This would require 51-57 workers per day (three shifts) who are paid approximately £9.75 per hour each (including NI/holiday/pension costs) which would equate to costs per tonne of around £6.73-£7.41 for manual sorters.

According to Bollegraaf, you will always need the human touch when it comes to the final quality control of materials in an MRF. However, if you consider the scenario where a MRF had four additional NIR sorting to perform the main picking function with only one or two staff per product to perform the final QC/polishing of the material, there will be relative costs to consider:

  • CAPEX would increase from £6m to approximately £7.5m (with the operating criteria being the same as above)
  • The CAPEX depreciation per tonne would increase from £4.44 per tonne to £5.56 per tonne
  • The number of sorters would be reduced to 13 for pre-sorting (3), QC of paper grades (4), plastic/metals (3) and recovery (2)
  • Manual sorters would be reduced from 51-57 to approximately 39 per day with costs for manual sorters being around £5.07 per tonne
  • The increase of CAPEX is £1.12 per tonne against an OPEX saving of up to £2.34 per tonne.

This is a simple illustration and there are additional key factors which will influence the decision to further automate a MRF or not, and these include:

  • Availability of labour
  • Recyclate quality requirements
  • Space in existing MRF to retro fit new equipment
  • Availability of CAPEX.

Let’s look again at the savings to be made if you go large and consider mega MRFs to process 60-70tph of comingled materials with glass.

As illustrated above, purely increasing the number of lines of a typical 25tph MRF is not sufficient and will not bring any overall savings. To achieve real economies of scale
you will need to ensure that each process line increases its throughput compared to its current position, i.e. from 20-25tph to 30-35tph per line

Bollegraaf has been very fortunate to have built 16 of the 19 mega MRFs (processing greater than 50tph) in the USA. These MRFs have two process lines with a capacity of 30-35tph each and, based on their operating data, the following data can be used to illustrate the mega MRF concept.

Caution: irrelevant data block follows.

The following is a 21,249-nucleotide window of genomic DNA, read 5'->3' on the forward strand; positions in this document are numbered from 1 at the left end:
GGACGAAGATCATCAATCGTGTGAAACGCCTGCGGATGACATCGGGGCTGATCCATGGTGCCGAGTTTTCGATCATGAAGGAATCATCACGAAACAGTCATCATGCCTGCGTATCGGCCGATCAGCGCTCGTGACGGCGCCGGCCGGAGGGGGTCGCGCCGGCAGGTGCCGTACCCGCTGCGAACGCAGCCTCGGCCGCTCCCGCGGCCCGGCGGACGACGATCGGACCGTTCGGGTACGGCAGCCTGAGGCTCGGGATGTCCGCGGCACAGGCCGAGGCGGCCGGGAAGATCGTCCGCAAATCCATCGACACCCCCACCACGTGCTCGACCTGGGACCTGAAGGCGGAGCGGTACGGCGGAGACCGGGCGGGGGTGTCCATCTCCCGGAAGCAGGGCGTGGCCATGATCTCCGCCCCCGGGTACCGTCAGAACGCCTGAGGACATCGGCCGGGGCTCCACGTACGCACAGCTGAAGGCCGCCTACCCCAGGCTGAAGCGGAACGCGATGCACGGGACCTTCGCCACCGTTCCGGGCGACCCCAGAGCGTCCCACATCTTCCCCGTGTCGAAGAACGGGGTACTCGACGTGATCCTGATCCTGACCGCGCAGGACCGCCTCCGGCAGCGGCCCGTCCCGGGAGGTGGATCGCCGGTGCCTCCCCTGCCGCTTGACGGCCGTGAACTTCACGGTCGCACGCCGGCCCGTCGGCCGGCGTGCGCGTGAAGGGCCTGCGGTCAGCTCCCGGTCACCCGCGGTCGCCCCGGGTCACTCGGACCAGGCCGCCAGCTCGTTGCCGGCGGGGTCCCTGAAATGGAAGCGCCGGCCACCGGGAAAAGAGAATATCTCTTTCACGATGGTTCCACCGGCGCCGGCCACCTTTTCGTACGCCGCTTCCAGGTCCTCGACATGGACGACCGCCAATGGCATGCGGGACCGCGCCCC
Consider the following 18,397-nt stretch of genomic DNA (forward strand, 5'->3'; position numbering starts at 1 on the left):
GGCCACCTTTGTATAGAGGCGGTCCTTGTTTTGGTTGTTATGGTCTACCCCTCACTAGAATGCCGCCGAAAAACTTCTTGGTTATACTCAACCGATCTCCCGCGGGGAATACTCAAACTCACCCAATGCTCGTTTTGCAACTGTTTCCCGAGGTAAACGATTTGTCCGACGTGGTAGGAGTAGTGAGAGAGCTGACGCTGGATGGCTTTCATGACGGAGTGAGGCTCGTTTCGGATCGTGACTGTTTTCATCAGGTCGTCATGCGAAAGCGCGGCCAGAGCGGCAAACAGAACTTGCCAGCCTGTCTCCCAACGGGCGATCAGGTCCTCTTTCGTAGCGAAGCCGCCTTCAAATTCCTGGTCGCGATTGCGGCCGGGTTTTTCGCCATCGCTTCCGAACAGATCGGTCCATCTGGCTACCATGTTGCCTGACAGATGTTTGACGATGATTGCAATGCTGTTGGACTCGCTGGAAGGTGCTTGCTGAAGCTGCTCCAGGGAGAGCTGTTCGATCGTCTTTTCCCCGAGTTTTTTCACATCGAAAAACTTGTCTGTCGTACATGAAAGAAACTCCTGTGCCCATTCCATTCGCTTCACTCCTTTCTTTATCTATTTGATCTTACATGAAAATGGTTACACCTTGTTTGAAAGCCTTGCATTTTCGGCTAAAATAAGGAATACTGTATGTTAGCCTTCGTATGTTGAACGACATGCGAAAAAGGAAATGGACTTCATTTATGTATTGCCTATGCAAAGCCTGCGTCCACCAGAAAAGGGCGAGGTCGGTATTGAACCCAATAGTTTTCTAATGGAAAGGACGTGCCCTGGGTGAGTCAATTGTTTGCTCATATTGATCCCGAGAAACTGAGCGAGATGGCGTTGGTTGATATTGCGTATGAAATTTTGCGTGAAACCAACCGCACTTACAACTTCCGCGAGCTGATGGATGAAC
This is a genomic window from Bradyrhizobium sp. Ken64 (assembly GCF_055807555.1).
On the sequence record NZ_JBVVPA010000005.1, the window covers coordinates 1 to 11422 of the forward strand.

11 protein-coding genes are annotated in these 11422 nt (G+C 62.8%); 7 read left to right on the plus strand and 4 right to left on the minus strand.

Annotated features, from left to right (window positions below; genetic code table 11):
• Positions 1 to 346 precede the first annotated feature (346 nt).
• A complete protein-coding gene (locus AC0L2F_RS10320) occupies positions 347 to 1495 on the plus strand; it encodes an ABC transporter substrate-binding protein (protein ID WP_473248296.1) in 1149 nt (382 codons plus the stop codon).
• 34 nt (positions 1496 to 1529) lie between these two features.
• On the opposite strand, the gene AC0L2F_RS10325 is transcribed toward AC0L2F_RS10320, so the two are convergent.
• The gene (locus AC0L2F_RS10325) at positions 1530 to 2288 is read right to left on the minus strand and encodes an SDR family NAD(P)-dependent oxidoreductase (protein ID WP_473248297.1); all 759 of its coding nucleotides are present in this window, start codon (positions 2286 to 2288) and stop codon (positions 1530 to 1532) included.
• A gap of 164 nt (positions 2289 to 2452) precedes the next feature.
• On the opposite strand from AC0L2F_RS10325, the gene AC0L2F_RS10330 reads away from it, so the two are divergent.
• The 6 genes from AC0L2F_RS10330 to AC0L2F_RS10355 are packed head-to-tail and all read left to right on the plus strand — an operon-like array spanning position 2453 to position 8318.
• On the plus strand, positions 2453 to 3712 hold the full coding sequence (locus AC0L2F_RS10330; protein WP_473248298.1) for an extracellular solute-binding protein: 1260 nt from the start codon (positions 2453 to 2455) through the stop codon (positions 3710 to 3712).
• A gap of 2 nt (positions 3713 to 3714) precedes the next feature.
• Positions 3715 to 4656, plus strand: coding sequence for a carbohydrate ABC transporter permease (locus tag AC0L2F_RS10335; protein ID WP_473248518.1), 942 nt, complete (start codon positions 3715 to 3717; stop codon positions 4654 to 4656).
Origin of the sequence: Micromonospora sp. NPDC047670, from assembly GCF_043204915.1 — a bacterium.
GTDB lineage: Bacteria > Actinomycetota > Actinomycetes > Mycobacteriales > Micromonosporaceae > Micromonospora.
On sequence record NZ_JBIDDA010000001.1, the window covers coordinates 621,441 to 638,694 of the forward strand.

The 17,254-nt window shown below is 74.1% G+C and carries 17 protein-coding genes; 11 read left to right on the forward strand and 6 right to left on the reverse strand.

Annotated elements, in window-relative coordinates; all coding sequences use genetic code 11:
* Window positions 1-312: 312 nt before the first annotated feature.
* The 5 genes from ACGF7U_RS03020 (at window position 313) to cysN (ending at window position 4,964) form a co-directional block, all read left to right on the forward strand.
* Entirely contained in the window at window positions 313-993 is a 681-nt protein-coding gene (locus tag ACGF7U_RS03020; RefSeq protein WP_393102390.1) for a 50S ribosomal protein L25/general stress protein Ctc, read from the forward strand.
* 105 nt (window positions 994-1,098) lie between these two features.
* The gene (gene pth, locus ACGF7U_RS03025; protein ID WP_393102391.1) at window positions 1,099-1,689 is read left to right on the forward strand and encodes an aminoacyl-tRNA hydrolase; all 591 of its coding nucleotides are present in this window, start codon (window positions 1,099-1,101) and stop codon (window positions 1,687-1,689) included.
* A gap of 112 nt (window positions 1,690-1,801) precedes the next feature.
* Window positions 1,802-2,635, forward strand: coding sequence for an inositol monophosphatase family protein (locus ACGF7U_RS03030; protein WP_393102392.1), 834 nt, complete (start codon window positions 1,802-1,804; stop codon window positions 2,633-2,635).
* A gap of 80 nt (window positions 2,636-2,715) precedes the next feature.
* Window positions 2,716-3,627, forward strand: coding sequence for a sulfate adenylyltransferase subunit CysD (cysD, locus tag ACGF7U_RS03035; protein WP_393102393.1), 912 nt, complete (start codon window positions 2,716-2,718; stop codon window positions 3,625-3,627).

The cost of a mega MRF with some automation ranges from US$13-16m or £11-13m with NIRs for the plastics recovery. Based on the operating criteria above, where the MRF is operational for 20 hours per day, 50 weeks of the year with 90% availability, the plant will operate for approximately 5,400 hours per year. If we assume a simple straight line depreciation of 12 years on the initial capital expenditure, the CAPEX depreciation will be £3.08-£3.85 per tonne. At 70tph this would reduce further to £2.64-£3.31 per tonne.

However, US MRFs generally rely on hand sorting of the paper grades and have NIR sorters on the plastic fractions. Due to the pressure from the infeed, where material is becoming increasingly contaminated and requires additional staff to clean up the recyclates, many of these facilities are retro fitting on their paper lines as they develop.

Typically, the mega MRF will have 24-27 pickers per shift on all materials with a wage of around $12 per hour (including costs), which is similar to the UK at £9.60ph. This results in a staffing cost of around $15 or £12 per tonne.

If these mega MRFs were built with more automation such as additional NIRs on the paper grades, the CAPEX costs would increase to £12-15m and OPEX reduce to a more competitive £5-£5.50 per tonne.

With comingled collections becoming more popular, the USA faces the same issues as the UK, where the quality of the infeed materials is decreasing, so labour costs are increasing to produce the same quality material. So we predict that automation will be a key development in the upgrading of existing and future MRFs.

What becomes clear is that by duplicating what you have already is not always automatically better or more cost-effective.

A number of key factors have to be considered before an upgrade, upscale or new-build decision is being made. Some of these, like labour availability and cost or infeed quality, can be outside of the control of the MRF operator or designer. Nevertheless, they cannot be ignored.

Market research and detailed plant design planning, with expert advice, are a good starting point to make an MRF as profitable as possible.

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We are trying to establish which MRF furnace operators in the UK use diesel style oil to start the furnace and keep it up to temperature? Is there a figure for how much diesel is burnt per 1000 tonnes of waste burnt?